Governments exist to provide citizens with basic services, such as education, health care and protection. But what happens — and what can be done — for the most vulnerable populations when countries lack adequate civil registration and vital statistics systems to identify and account for all of its constituents?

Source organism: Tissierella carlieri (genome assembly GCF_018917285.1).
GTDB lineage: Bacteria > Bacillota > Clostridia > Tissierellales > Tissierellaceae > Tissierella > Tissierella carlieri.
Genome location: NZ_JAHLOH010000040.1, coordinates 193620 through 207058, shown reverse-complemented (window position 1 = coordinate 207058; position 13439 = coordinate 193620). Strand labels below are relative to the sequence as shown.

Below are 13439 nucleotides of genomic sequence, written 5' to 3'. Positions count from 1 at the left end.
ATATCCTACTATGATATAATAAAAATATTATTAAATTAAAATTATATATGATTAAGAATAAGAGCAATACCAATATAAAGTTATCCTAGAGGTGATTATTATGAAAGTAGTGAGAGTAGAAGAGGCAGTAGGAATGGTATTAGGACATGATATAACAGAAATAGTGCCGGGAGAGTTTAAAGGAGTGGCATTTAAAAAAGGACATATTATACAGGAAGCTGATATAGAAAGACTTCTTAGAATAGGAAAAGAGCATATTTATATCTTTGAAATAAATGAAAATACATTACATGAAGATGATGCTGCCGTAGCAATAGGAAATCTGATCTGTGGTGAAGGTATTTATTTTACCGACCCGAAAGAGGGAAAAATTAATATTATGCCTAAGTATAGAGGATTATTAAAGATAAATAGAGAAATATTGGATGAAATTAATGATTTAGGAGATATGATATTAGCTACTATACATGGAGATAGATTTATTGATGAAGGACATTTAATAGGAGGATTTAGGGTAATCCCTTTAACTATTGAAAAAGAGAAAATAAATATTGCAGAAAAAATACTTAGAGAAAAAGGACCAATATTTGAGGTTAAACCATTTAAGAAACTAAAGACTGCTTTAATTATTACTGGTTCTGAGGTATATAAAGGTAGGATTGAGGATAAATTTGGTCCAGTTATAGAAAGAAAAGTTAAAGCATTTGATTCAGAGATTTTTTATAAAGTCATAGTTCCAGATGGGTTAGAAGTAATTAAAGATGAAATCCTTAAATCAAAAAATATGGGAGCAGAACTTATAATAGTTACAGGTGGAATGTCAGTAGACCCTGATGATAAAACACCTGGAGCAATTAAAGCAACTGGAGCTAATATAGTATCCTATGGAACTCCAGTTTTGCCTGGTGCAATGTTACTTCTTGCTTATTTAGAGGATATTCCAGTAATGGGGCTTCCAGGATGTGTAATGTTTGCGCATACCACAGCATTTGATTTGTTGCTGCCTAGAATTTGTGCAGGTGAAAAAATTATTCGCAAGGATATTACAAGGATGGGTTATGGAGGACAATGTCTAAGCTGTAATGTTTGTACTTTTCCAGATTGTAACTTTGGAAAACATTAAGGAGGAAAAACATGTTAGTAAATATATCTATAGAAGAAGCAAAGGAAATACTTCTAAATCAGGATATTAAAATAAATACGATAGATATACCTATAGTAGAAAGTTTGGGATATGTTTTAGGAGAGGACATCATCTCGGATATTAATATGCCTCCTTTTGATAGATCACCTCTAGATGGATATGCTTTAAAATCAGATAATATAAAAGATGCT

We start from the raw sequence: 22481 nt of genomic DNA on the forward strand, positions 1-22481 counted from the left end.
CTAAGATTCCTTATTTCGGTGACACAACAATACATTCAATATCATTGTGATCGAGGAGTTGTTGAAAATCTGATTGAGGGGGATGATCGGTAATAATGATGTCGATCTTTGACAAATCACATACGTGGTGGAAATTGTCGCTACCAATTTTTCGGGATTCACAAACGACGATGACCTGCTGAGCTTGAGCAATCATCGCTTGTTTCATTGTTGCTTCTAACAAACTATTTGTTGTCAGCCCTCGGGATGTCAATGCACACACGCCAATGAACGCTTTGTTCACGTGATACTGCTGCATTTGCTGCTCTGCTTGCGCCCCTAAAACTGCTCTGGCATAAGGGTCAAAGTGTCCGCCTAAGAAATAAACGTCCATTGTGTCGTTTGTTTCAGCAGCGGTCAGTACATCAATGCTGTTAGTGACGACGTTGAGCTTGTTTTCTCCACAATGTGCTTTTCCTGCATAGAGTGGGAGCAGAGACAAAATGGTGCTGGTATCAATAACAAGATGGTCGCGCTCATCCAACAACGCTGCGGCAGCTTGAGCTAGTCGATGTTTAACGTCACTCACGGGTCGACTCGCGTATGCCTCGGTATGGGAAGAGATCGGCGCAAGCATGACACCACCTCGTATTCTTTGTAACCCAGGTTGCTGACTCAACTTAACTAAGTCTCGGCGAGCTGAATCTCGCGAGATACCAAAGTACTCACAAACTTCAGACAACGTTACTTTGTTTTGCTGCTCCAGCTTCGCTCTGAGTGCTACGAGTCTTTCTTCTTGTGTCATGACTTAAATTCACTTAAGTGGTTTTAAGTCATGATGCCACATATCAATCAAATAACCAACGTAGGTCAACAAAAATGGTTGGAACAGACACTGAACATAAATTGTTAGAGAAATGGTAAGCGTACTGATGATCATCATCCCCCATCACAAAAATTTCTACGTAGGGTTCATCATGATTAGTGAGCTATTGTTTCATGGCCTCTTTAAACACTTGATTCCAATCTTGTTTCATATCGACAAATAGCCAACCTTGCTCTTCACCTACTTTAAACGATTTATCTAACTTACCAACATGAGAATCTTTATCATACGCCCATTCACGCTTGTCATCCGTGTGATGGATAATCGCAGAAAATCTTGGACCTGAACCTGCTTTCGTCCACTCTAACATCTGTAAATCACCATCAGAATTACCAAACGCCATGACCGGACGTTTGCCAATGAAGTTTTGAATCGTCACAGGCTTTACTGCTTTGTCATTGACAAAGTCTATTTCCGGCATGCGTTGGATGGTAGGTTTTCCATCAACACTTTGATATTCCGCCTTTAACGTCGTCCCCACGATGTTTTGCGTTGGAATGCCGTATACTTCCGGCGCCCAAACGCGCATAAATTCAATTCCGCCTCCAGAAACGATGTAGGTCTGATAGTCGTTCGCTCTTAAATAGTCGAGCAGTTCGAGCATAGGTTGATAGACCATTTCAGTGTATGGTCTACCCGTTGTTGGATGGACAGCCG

Birth registration is the realization of a child’s right to an identity and nationality, as declared in the United Nations Convention on the Rights of the Child. Its importance is underscored in the post-2015 sustainable development goals, which state that “by 2030, [countries should] provide legal identity for all, including birth registration.” A birth certificate often serves as a child’s ticket and gateway to important — often lifesaving — state services, such as medical treatment and vaccinations and enrollment in public schools. As proof of a state’s legal recognition of their existence as members of society, this official document can also protect children from trafficking, child labor, child marriage and other forms of abuse and exploitation. Upon the death of a parent, it acts as legal proof for inheritance and in disasters, it is often the only hope that children separated from their families have of a reunion.